'Sneaky' Loophole Boosts Execs' Pensions

Through lump-sum payments, executives net millions extra
By Clay Dillow,  Newser Staff
Posted Jan 23, 2009 11:55 AM CST
'Sneaky' Loophole Boosts Execs' Pensions
CEO's have found yet another way to increase their payouts.   (Index Stock)

A change in federal disclosure requirements has revealed that some companies are inflating the value of retirement plans for—guess who?—top executives. By converting pensions, which generally pay out in installments over a retired employee’s lifetime, to a lump-sum payment, CEOs can increase the value by 10% to 40%, netting millions of extra dollars even as average workers’ 401(k)s plummet alongside the markets, the Wall Street Journal reports.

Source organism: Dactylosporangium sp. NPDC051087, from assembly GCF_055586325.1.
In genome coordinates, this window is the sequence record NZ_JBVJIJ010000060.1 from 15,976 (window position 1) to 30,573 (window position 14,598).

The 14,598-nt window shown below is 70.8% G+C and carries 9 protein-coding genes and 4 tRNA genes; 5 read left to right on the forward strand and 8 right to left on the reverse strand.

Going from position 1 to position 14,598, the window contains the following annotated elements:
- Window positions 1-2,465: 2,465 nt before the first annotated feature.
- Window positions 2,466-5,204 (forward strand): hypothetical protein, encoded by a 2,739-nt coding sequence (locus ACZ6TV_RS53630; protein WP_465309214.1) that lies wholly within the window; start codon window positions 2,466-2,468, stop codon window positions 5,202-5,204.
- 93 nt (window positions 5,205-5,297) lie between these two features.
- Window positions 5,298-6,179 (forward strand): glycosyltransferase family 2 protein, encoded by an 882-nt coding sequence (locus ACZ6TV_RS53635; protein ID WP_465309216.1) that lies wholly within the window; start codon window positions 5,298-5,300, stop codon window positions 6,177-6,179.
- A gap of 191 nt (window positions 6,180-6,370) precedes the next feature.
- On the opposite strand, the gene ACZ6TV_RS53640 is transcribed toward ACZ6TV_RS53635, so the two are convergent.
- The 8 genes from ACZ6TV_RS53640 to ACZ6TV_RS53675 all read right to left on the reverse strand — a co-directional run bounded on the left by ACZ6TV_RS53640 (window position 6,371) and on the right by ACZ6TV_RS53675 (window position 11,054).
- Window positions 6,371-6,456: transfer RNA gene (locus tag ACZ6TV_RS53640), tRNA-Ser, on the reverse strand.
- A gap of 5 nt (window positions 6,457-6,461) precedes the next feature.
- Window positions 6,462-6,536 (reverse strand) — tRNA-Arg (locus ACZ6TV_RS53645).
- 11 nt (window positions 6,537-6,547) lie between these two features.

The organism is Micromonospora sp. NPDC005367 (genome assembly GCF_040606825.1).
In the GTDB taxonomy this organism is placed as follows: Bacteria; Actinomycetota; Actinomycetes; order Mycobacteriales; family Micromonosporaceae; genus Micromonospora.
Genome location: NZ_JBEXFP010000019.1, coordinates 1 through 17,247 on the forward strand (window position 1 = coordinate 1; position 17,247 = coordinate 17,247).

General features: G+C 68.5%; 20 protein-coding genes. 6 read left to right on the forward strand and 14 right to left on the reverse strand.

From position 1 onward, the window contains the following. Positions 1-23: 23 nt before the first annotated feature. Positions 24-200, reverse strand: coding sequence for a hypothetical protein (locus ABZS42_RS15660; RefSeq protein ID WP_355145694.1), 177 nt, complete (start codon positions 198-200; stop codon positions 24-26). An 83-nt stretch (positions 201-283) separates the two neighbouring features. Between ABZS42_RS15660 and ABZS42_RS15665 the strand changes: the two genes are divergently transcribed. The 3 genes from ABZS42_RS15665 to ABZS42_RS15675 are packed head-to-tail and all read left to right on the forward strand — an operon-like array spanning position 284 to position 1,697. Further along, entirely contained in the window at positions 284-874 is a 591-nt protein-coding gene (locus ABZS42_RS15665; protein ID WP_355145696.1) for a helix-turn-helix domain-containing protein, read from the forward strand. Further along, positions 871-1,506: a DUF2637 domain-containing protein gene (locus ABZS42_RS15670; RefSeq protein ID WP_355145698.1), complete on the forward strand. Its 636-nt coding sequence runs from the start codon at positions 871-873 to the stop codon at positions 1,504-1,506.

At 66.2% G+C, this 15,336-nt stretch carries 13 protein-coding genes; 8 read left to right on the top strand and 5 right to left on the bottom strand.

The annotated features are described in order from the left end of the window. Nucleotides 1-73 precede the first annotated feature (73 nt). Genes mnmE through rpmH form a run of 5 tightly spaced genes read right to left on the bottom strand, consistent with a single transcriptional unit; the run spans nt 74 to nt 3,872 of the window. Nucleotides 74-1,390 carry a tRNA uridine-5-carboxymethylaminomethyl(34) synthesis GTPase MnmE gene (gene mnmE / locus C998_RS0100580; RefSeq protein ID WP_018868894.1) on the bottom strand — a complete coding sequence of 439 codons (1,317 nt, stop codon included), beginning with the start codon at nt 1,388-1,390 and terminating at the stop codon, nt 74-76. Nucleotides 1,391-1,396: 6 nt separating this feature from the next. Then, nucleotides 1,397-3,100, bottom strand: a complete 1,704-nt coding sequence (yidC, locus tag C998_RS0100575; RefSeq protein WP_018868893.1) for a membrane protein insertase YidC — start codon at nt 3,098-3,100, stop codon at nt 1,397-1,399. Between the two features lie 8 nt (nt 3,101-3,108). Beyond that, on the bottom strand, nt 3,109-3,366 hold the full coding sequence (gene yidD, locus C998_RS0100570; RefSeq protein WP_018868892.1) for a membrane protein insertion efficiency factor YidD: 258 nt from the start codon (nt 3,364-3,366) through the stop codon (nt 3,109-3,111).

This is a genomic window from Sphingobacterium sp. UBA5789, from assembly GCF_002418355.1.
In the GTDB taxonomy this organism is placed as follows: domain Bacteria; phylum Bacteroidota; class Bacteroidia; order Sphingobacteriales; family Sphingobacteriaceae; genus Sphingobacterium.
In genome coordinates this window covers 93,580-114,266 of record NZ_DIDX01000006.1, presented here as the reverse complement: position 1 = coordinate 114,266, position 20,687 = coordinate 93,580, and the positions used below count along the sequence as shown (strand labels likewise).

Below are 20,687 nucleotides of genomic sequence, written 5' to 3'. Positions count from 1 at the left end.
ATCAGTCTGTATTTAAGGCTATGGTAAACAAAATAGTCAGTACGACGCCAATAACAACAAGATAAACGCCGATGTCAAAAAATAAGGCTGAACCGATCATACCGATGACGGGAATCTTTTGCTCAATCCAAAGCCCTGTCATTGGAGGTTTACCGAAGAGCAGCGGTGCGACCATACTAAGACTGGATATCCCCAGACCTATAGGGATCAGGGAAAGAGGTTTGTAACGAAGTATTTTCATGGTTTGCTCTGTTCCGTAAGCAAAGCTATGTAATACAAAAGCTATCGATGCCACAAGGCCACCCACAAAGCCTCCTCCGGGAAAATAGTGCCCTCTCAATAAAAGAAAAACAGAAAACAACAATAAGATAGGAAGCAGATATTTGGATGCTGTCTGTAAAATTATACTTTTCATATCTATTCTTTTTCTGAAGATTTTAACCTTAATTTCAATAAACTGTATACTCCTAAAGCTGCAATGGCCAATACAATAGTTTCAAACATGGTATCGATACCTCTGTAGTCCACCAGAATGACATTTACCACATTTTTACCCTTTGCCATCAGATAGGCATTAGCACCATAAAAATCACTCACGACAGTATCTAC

“It’s a sneaky way to give executives larger pay,” says one Senate pension expert. For instance, one Hartford Insurance exec whose pension is valued at $27 million could boost his lump-sum payout to $37 million. Companies run pensions through a complicated formula by which they can legally manipulate certain variables, producing outsize payouts. The inflation serves to compensate for increased taxes associated with lump-sum offerings, they say.
(More pensions stories.)

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